Conrail had many more reports of problems with a railroad bridge in Paulsboro prior to its collapse than the company has disclosed to accident investigators, a company locomotive engineer testified Tuesday.

Aerial shot of Paulsboro train derailment (US Coast Guard)

The bridge collapsed in November as a freight train was crossing, derailing eight cars. A tank car punctured in the accident leaked 20,000 gallons of vinyl chloride into a creek, which combined with the water to create a dangerous gas cloud.

National Transportation Safety Board officials said at Tuesday's investigative hearing that local police and fire officials who responded to the spill didn't follow safety standards, creating greater exposure to the gas for first responders and some residents.

The hearing focused first on the bridge problems. Mark Mather, a Conrail engineer, described how train engineers were regularly reporting problems with the moveable bridge, especially its locking mechanism, before it collapsed on Nov. 30. He said he often crossed the bridge twice a day and that the frequency of the problems increased noticeably after Hurricane Sandy ravaged the region.

NTSB officials said Conrail has disclosed 24 trouble reports in the year before the collapse, about half of which occurred after the October storm.

"I think the number is far greater than that, far greater," Mather said. Not only did he experience problems with the bridge, but other crews frequently told him about problems they were experiencing, he said.

Tim Tierney, Conrail's chief engineer, insisted there were no more than 24 in the weeks between the storm and the collapse. Each time there was a problem, he said, the company would send workers to check on the bridge and they wouldn't leave until the problem was fixed.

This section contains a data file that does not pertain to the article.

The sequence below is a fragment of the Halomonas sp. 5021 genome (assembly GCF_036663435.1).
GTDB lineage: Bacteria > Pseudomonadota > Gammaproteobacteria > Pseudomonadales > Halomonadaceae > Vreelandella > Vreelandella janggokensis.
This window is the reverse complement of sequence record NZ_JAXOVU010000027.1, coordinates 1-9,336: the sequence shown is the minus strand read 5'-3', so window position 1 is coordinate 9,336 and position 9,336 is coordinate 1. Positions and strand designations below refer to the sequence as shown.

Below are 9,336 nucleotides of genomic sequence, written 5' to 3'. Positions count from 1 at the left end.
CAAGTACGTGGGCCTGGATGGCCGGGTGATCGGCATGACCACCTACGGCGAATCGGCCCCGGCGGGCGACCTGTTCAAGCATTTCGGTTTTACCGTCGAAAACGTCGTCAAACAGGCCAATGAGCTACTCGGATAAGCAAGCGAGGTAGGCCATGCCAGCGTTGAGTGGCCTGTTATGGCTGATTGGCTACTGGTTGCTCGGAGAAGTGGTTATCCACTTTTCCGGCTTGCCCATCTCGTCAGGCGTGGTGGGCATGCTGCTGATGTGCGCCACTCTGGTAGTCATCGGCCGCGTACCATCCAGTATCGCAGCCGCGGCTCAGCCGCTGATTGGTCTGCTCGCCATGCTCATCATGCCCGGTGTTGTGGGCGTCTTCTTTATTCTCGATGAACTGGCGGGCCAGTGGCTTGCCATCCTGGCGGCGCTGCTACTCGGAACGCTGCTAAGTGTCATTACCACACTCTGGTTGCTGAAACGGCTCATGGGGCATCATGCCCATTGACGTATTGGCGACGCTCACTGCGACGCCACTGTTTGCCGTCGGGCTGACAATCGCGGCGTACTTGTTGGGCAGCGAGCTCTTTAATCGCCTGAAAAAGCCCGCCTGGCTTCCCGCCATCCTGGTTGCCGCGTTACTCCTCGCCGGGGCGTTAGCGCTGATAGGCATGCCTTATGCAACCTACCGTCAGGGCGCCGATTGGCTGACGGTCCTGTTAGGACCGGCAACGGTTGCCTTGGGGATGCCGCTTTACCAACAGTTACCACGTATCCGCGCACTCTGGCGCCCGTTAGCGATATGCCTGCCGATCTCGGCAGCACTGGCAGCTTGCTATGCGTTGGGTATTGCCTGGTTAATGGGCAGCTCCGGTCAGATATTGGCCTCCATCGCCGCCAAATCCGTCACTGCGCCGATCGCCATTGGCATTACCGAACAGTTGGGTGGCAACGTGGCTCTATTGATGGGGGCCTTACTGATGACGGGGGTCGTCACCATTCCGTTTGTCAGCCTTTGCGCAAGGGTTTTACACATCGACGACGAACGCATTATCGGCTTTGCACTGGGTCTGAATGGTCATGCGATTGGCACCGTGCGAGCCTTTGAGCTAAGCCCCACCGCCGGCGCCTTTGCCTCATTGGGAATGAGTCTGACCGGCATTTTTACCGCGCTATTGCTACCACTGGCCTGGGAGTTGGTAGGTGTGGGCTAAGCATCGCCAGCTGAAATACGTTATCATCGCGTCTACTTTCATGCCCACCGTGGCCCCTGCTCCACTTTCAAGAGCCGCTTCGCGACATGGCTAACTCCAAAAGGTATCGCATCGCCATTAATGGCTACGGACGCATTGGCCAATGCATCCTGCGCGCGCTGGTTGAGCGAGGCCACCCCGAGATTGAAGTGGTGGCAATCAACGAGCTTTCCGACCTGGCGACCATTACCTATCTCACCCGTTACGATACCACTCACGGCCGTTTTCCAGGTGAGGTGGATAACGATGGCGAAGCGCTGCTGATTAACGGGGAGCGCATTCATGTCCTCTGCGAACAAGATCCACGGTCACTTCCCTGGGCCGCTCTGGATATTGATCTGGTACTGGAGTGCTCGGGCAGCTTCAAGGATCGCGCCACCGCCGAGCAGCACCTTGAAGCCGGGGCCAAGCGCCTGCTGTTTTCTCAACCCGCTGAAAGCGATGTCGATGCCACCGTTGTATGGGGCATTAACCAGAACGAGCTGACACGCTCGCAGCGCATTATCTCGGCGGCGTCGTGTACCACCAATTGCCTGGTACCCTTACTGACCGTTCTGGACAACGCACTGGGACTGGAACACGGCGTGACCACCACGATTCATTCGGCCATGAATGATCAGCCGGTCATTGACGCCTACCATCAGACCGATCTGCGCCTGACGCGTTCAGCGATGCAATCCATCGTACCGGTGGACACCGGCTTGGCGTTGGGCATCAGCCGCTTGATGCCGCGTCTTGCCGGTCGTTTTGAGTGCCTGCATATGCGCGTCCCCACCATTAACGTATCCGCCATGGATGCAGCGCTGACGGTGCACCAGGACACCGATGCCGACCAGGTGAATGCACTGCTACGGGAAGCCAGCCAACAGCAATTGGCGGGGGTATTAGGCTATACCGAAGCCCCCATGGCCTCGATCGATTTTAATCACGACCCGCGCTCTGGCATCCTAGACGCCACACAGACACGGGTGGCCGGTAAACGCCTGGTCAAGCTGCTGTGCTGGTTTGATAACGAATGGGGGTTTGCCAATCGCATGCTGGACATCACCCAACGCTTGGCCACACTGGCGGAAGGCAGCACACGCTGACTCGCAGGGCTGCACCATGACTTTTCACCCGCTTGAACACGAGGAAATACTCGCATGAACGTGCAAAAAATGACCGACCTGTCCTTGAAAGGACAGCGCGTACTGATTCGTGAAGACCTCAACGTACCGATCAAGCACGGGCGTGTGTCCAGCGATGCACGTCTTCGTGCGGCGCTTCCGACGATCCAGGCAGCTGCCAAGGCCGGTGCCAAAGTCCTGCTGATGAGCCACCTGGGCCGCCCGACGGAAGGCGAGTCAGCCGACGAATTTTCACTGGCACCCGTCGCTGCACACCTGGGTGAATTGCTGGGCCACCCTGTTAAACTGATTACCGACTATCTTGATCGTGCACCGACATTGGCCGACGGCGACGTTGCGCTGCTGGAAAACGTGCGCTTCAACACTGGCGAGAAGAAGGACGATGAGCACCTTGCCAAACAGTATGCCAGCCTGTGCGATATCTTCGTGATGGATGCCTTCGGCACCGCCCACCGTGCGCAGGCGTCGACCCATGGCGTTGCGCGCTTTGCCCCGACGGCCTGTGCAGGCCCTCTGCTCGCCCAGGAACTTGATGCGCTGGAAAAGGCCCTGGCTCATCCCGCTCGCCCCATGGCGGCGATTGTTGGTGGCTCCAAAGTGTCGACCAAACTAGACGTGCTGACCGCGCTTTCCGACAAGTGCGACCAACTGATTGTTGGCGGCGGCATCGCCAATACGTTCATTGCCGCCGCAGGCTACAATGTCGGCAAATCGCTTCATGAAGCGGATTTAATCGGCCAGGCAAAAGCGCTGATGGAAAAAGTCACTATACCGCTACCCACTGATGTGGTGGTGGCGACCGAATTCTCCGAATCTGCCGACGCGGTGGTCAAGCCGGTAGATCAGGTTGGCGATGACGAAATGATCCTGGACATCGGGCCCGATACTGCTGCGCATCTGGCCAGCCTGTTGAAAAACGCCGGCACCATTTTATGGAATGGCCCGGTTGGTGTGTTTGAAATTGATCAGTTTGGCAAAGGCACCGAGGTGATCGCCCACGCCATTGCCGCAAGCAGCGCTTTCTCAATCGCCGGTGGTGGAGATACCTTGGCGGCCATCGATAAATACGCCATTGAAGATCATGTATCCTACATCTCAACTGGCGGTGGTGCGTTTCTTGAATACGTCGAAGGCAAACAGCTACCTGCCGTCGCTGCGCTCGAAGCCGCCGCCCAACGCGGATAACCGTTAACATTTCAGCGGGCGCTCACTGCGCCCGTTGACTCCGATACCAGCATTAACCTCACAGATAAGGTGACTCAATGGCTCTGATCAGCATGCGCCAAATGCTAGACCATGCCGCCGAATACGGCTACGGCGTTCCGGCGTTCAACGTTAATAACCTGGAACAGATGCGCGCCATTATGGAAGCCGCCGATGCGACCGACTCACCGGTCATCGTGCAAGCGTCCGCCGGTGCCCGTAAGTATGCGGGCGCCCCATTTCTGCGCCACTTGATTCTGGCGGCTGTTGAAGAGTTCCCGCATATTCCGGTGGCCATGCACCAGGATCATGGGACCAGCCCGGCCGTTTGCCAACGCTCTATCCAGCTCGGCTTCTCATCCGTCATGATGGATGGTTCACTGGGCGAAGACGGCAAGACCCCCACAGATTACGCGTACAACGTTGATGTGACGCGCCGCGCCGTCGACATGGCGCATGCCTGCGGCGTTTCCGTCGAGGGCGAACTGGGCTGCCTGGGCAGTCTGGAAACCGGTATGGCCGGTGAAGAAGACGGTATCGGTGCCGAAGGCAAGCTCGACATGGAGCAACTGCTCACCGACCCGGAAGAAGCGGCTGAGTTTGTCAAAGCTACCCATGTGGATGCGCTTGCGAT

NTSB said it was holding the hearing to gather more information for its accident investigation. The board holds hearings only a few times at year at most, reserving them mainly for accidents with significant safety implications.

"There is always some risk when large quantities of hazardous materials are transported through sensitive areas," NTSB Chairman Chris Hart said. "It is important to understand if there are the right safeguards for those risks and if the training keeps up with the multitude of potential threats from hazardous materials releases."

NTSB investigators said fire officials set up a command post 50 yards from the accident scene even though safety standards call for it to be positioned in a safe area. It remained that way for hours, until it was moved farther away.

Police and firefighters also didn't initially wear protective breathing apparatuses as they walked through the accident scene or the gas cloud. Some nearby residents were initially evacuated, but later others were told to stay indoors with the windows closed.

Emergency response procedures for such circumstances recommend an initial downwind evacuation of a half mile and instruct first responders to stay clear of vapors, investigators said.


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